Volume 51, Number 16

sixteen pages

Byrdstown, Tennessee 38549 -- Thursday, April 17, 2014

Gibson resigns DA position

Gibson resigns DA position by: Mary Jo Denton
Herald-Citizen Staff
COOKEVILLE -- After almost two years of struggle and controversy, District Attorney Bill Gibson is resigning his elected position.
The resignation comes just as the state legislature, on the initiative of State Rep. Henry Fincher of Cookeville and other Upper Cumberland lawmakers, was seeking to remove Gibson from office. As the legislature worked toward that end, Gibson and his attorneys continued meetings and negotiations with authorities concerning the status of his law license, which was suspended in the fall of 2006. The legislature had set a committee hearing on the matter for April 28. But with Gibson's decision to resign, the removal issue is moot.
However, his effort to regain his license to practice law will continue with a hearing on that scheduled for August 4 by the Board of Professional Respon-sibility, which oversees lawyer licensing in Tennessee. Last week, Gibson confirmed to the Herald-Citizen that he has notified officials connected with the legislature that he has decided to resign, effective July 10.
"Putting an end to this at this time is in the best interests of the public and the district attorney's office, as well as for me and my family," Gibson told the H-C. He said he made the decision after careful consideration and consultation with his family, his attorneys, and longtime friends and advisors.
Gibson's troubles began in 2006 after letters he had written to a convicted murderer that his office had prosecuted came to light and showed that he had given the man legal and spiritual advice. His law license was suspended, which made it impossible for him to perform his job. State authorities had him investigated by the TBI, which attempted to bring criminal charges against him in connection with his actions in another case -- that of a woman who had been convicted of drug offenses -- but a grand jury here declined to indict Gibson. The suspension of his law license and being forbidden to perform his duties did not take the title of the office or the salary away from Gibson since the position is a constitutional office to which he had been elected.
Last month, Rep. Fincher of Cookeville, Rep. Charles Curtiss of Sparta, and Rep. Frank Buck of Dowelltown co-sponsored a resolution in the legislature to remove Gibson from office. Fincher said he wanted to stop Gibson from continuing to receive his full salary while another prosecutor serving in his place was also receiving that amount.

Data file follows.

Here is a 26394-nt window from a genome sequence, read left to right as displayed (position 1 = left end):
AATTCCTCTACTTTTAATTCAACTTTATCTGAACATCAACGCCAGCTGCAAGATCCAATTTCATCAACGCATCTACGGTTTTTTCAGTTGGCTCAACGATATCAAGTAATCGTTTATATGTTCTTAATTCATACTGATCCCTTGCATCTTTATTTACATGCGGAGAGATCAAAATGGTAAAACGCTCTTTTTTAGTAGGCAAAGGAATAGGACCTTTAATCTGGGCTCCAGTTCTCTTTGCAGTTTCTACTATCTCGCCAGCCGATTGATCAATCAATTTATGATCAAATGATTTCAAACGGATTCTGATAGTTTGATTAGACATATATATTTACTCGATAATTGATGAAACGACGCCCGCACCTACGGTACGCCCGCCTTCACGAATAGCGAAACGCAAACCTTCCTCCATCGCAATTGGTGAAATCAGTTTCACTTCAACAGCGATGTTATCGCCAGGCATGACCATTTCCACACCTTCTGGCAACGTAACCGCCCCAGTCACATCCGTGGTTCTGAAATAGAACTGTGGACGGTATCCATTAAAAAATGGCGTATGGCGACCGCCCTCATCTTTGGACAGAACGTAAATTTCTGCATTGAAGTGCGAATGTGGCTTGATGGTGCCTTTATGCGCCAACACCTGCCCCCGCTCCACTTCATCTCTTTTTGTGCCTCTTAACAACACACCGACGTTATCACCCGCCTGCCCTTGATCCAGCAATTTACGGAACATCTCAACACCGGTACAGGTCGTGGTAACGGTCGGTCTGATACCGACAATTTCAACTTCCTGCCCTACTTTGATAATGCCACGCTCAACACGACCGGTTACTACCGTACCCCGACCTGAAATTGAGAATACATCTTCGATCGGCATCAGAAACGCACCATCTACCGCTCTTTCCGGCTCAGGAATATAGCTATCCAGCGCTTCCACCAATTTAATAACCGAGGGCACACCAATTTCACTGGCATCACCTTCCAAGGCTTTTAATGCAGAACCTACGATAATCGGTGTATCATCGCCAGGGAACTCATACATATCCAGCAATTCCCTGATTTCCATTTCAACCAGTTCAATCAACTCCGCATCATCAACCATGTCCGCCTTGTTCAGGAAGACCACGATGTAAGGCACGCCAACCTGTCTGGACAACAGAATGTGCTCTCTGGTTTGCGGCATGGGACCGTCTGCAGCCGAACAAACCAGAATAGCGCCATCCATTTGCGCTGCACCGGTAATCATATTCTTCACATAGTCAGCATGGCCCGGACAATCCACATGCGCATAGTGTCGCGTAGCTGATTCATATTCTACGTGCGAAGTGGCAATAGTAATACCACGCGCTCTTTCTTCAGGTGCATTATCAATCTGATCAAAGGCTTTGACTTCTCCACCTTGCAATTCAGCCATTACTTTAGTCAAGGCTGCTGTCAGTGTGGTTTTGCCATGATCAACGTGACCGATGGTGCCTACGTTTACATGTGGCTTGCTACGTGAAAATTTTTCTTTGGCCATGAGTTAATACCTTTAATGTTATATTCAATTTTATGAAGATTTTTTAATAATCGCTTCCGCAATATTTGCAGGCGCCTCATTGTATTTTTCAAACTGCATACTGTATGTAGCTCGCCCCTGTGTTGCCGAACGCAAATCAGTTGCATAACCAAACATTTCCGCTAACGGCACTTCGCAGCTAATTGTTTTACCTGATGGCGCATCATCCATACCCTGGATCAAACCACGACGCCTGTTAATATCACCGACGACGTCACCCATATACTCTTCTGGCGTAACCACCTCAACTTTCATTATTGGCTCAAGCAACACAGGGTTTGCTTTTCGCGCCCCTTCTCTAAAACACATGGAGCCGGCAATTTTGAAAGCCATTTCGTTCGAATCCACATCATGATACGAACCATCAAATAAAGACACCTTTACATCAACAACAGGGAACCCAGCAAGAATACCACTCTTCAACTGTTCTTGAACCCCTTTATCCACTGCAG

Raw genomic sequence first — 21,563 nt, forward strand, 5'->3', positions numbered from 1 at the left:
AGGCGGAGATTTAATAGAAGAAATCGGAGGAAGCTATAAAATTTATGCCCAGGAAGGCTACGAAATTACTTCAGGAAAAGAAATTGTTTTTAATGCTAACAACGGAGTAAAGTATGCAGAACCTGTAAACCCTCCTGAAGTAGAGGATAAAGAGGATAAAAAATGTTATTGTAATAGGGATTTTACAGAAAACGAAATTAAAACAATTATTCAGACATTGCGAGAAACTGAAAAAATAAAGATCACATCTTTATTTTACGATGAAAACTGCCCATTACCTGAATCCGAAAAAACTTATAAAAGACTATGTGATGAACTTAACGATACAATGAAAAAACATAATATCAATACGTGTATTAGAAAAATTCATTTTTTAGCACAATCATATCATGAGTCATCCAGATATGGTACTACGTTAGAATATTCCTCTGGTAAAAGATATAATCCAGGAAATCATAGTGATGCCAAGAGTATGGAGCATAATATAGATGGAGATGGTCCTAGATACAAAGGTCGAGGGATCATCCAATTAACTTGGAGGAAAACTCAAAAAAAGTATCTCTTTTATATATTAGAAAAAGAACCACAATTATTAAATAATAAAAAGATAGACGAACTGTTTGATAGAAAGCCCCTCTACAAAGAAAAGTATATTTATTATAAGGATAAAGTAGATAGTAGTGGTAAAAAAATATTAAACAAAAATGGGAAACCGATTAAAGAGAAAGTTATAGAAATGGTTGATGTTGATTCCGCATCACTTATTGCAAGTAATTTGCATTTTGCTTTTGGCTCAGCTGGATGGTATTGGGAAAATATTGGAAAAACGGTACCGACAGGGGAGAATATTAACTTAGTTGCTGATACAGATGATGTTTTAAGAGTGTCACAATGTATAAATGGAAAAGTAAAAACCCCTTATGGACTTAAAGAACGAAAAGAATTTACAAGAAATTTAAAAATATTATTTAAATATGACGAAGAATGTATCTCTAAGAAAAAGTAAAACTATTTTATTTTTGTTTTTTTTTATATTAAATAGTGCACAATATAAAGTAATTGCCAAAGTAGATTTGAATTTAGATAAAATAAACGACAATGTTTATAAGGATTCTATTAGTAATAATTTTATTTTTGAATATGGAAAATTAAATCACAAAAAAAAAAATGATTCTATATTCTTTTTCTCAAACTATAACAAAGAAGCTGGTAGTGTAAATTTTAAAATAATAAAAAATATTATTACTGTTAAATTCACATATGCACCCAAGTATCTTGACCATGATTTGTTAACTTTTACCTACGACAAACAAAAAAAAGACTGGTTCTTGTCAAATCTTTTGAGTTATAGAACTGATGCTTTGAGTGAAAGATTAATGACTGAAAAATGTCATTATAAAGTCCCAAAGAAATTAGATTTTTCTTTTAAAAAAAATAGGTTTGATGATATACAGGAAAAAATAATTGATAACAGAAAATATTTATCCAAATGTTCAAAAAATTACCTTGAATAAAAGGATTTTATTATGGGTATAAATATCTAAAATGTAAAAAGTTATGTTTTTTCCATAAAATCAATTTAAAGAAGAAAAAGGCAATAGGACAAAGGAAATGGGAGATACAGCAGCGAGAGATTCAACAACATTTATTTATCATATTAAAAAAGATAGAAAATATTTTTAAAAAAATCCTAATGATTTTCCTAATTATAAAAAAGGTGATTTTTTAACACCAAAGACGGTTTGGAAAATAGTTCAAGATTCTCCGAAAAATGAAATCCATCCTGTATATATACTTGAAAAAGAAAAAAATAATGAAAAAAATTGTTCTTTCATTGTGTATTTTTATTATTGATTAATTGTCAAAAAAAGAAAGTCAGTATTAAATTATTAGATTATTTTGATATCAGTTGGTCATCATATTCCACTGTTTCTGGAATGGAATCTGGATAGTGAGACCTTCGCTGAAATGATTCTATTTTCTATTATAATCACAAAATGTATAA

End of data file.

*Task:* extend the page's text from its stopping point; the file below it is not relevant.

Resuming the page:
Gibson's attorney, Shawn Fry, said that the haste of the legislature's actions made it "extremely difficult to adequately represent General Gibson and successfully present our case under all the circumstances." He said Gibson was given no notice of an April 18 "organizational" meeting "and no opportunity to be present or have any input into the decisions being made." At that meeting, the committee set a due process hearing for April 28, a time when schedules of Gibson's attorneys would make it impossible for them to be present, Fry said. "It was further decided without our input that the rules of evidence would not apply to the hearing and that any witnesses we might seek to call would have to be pre-approved by the committee," Fry said. "We were given a time limit of four hours to present our entire case." Fry acknowledged that "in fairness to the legislature, the removal action was brought very late in the session, which necessitated a great rush to get it done before the end."
Gibson said that many area residents have encouraged him in his efforts to regain his position, signing petitions and providing "an outpouring of support that makes today's decision especially difficult." "It is easy to blame others or blame a process that does not always seem fair, but the bottom line is that my own inappropriate actions are what created this whole mess," he said. "It is my responsibility. I have fought the good fight for a long time, hoping and believing it could be turned around, but it is now apparent that it cannot and that it is in everyone's best interest that I step aside." Gibson said he informed his staff of his decision to resign and told them that "this is not a day to be sad, but a day of new beginnings." "We will all go on and the big adventure of life will continue to unfold its new chapters, and the love of God goes with us forever," he said.

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